Checking in: the importance of mental health on college campuses

Six weeks into the academic semester, it was time to check-in on the Quinnipiac student body.

Quinnipiac is just one of 180 campuses around the country that participates in Fresh Check Day, a signature program of the Jordan Porco Foundation.

The Jordan Porco Foundation’s mission is to prevent suicide, promote mental health and create a message of hope for young adults.

In 2011, Ernie and Marisa Porco lost their son, Jordan, to suicide when he was a freshman in college.

Within their grief they were able to learn about the high level statistics surrounding mental health and suicide in young adults.

Source: NAMI

Source: NAMI

Fresh Check Day, campus wide, includes uplifting mental health promotion and suicide prevention that provides students with interactive booths, peer-to-peer conversations and a chance to communicate with campus departments and groups.

There is a lack of dialogue about mental health, Fresh Check Day works to bridge the gap between students and mental health resources available to students on campus.

Mary Pellitteri, a university counselor, became involved with Fresh Check Day after hearing Jordan Porco’s mother speak at a conference.

Students were asked to write motivational thoughts on the mirrors to remind them that they are more than their insecurities.

Students were asked to write motivational thoughts on the mirrors to remind them that they are more than their insecurities.

In 2015, Fresh Check day was held for the first time on the Quinnipiac campus, starting slowly with a few tables and progressing later into a large event.

“Fresh Check Day is something that students look forward to every year,” said Pellitteri.

“The real main point, other than the education, is to help people feel comfortable when they speak about mental health issues, anxiety, depression or suicide because a lot of times people don't do things because they feel uncomfortable.”

Pellitteri hopes that Fresh Check Day will educate students on the Quinnipiac campus about mental health and come to an understanding that they do not stand alone.


“There is some shame people feel and we want to take that away,” said Pellitteri. “There is too much shame and that keeps people quiet. When people address it, they see what improvement can be made and it is worthwhile.”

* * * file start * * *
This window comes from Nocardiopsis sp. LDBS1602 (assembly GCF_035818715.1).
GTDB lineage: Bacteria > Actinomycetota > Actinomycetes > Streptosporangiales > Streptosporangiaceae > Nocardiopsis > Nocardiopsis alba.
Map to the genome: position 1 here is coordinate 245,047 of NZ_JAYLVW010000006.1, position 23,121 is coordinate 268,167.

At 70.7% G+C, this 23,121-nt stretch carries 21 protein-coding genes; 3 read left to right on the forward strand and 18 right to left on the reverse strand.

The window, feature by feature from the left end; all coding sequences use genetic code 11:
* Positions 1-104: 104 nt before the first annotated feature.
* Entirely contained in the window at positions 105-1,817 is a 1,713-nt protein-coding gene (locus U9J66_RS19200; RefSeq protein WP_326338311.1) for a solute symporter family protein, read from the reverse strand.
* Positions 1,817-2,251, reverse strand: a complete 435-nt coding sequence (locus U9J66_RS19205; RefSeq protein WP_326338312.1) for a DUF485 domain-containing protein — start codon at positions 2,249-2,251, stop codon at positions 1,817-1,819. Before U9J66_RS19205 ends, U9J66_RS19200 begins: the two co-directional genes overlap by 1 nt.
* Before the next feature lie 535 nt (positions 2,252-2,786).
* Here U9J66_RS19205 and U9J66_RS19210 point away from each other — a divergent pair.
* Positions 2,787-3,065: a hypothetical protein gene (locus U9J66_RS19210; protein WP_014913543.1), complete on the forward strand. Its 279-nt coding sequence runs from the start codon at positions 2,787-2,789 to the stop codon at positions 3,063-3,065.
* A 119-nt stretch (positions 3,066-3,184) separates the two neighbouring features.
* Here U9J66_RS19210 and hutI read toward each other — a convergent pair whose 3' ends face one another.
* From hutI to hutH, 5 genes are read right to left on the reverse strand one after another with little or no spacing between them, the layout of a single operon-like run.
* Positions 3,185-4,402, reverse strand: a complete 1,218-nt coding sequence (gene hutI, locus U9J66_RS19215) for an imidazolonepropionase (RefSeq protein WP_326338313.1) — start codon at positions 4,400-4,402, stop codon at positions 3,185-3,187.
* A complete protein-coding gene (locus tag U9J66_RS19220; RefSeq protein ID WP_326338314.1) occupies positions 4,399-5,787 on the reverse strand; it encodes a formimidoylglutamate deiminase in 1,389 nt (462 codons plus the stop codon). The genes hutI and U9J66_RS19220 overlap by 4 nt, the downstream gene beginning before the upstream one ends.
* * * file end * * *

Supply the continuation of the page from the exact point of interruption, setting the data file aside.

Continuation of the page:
During Quinnipiac’s fourth annual Fresh Check Day, Bobcat lawn was full of informational tables encouraging students to unwind for a moment and focus on their mental health.

A student wrote, “Smiling and laughing all the time so she must not be depressed.”

A student wrote, “Smiling and laughing all the time so she must not be depressed.”

The elephant in the room table, which the Psychology club ran, encouraged students to express secrets or stigmas that they carry around with them every day that others may not know about. Paper elephants were provided for students to anonymously share what was on their mind.

 Angela Walker, professor of psychology, shared the importance of reminding students that they do not have to face their burdens alone.

 “We are hanging the elephants up so students can see how many people have these secrets and it becomes visible that we all have burdens,” said Walker.


Among the many informational booths stood Gender Sexuality Alliance, a club on campus providing a safe space for LGBTQIA+ students.

Members of GSA, such as John Ferraro, spoke to students at Fresh Check Day about what it means to be an ally on the Quinnipiac campus.

“We are focusing on promoting positivity between all communities,” said Ferraro. “We are inviting students to write positive messages and what it means to them to be an ally on pieces of paper and linking them in a chain to show how everyone is connected in our community.”

On college campuses, there is a stigma that follows around the topic of mental health. That stigma promotes an environment of fear and shame, and groups on the Quinnipiac campus such as NAMI, the National Alliance on Mental Illness, help to combat the stigma.

Celina Carreiro, President of NAMI at Quinnipiac, works to put on events that celebrate everyone's differences and share mental health awareness on campus.

With the Porco family in mind, Quinnipiac students were invited to sign the 9 out of 10 pledge. Senior Residential Assistant, Emma Downes, tabled to encourage students to be the change and to know the warning signs of suicide on college campuses.

Students sign the 9 out of 10 pledge.

Students sign the 9 out of 10 pledge.

“Each year, one out of ten college students contemplate suicide,” said Downes. “That means nine out of ten students have the opportunity to help and learn the warning signs of suicide.”

Whether students spoke about their insecurities, stuffed bags full of supplies for the homeless or took a moment to meditate, they were spending time focusing on their personal mental health.

As Fresh Check Day drew to a close, Senior Resident Assistant Cynthia Clement emphasized why mental health awareness is so important on campus.

“People are away from home for the first time and as you progress throughout college the stress of everyday life begins to build up,” said Clement. “Fresh Check Day provides students with the education they need to realize it is important to take care of themselves and always realize that they are never alone.”

 Students are encouraged to reach out to the counseling center at Quinnipiac for help managing difficult time or if  you or someone you know is thinking about suicide, call the National Suicide Prevention Lifeline 1-800- 273 TALK (8255)

Resident Assistants table at the 9 out of 10 pledge table.

Resident Assistants table at the 9 out of 10 pledge table.